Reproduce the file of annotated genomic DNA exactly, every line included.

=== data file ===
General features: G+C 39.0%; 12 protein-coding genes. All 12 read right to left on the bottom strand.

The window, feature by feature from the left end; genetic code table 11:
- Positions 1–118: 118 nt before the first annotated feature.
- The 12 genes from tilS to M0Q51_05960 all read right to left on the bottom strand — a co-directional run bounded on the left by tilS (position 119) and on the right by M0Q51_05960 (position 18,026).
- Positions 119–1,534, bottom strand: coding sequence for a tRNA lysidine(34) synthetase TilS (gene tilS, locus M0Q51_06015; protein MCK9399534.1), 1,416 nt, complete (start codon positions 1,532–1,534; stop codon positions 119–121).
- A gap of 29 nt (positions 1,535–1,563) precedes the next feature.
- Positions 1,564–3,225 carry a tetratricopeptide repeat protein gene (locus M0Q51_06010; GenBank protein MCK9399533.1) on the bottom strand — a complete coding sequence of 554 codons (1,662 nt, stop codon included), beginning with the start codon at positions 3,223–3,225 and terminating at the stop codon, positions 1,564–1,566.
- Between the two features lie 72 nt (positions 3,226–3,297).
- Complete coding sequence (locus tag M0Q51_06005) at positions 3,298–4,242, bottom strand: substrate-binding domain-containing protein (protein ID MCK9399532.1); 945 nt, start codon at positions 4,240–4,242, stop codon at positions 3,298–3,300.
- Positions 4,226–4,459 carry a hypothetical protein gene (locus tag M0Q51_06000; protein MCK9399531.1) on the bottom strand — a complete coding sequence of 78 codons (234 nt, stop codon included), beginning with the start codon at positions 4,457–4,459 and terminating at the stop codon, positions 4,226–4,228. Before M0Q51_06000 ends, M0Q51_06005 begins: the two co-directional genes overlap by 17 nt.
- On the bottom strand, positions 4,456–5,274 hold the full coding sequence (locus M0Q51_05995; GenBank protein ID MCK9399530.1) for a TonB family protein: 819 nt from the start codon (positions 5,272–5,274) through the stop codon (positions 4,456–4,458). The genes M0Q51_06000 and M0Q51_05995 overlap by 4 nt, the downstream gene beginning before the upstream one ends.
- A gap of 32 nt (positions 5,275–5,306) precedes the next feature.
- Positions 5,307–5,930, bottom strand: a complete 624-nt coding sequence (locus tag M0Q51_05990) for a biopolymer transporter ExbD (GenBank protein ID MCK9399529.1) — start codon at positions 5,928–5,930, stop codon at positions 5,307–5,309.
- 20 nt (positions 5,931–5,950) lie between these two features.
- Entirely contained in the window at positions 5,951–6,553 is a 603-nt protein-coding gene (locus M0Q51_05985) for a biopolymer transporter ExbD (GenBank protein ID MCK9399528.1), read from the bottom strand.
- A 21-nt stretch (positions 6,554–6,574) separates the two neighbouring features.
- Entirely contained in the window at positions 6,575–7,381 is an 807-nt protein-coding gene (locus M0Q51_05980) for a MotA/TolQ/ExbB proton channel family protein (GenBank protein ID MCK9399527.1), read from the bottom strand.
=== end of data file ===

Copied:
General features: G+C 39.0%; 12 protein-coding genes. All 12 read right to left on the bottom strand.

The window, feature by feature from the left end; genetic code table 11:
- Positions 1–118: 118 nt before the first annotated feature.
- The 12 genes from tilS to M0Q51_05960 all read right to left on the bottom strand — a co-directional run bounded on the left by tilS (position 119) and on the right by M0Q51_05960 (position 18,026).
- Positions 119–1,534, bottom strand: coding sequence for a tRNA lysidine(34) synthetase TilS (gene tilS, locus M0Q51_06015; protein MCK9399534.1), 1,416 nt, complete (start codon positions 1,532–1,534; stop codon positions 119–121).
- A gap of 29 nt (positions 1,535–1,563) precedes the next feature.
- Positions 1,564–3,225 carry a tetratricopeptide repeat protein gene (locus M0Q51_06010; GenBank protein MCK9399533.1) on the bottom strand — a complete coding sequence of 554 codons (1,662 nt, stop codon included), beginning with the start codon at positions 3,223–3,225 and terminating at the stop codon, positions 1,564–1,566.
- Between the two features lie 72 nt (positions 3,226–3,297).
- Complete coding sequence (locus tag M0Q51_06005) at positions 3,298–4,242, bottom strand: substrate-binding domain-containing protein (protein ID MCK9399532.1); 945 nt, start codon at positions 4,240–4,242, stop codon at positions 3,298–3,300.
- Positions 4,226–4,459 carry a hypothetical protein gene (locus tag M0Q51_06000; protein MCK9399531.1) on the bottom strand — a complete coding sequence of 78 codons (234 nt, stop codon included), beginning with the start codon at positions 4,457–4,459 and terminating at the stop codon, positions 4,226–4,228. Before M0Q51_06000 ends, M0Q51_06005 begins: the two co-directional genes overlap by 17 nt.
- On the bottom strand, positions 4,456–5,274 hold the full coding sequence (locus M0Q51_05995; GenBank protein ID MCK9399530.1) for a TonB family protein: 819 nt from the start codon (positions 5,272–5,274) through the stop codon (positions 4,456–4,458). The genes M0Q51_06000 and M0Q51_05995 overlap by 4 nt, the downstream gene beginning before the upstream one ends.
- A gap of 32 nt (positions 5,275–5,306) precedes the next feature.
- Positions 5,307–5,930, bottom strand: a complete 624-nt coding sequence (locus tag M0Q51_05990) for a biopolymer transporter ExbD (GenBank protein ID MCK9399529.1) — start codon at positions 5,928–5,930, stop codon at positions 5,307–5,309.
- 20 nt (positions 5,931–5,950) lie between these two features.
- Entirely contained in the window at positions 5,951–6,553 is a 603-nt protein-coding gene (locus M0Q51_05985) for a biopolymer transporter ExbD (GenBank protein ID MCK9399528.1), read from the bottom strand.
- A 21-nt stretch (positions 6,554–6,574) separates the two neighbouring features.
- Entirely contained in the window at positions 6,575–7,381 is an 807-nt protein-coding gene (locus M0Q51_05980) for a MotA/TolQ/ExbB proton channel family protein (GenBank protein ID MCK9399527.1), read from the bottom strand.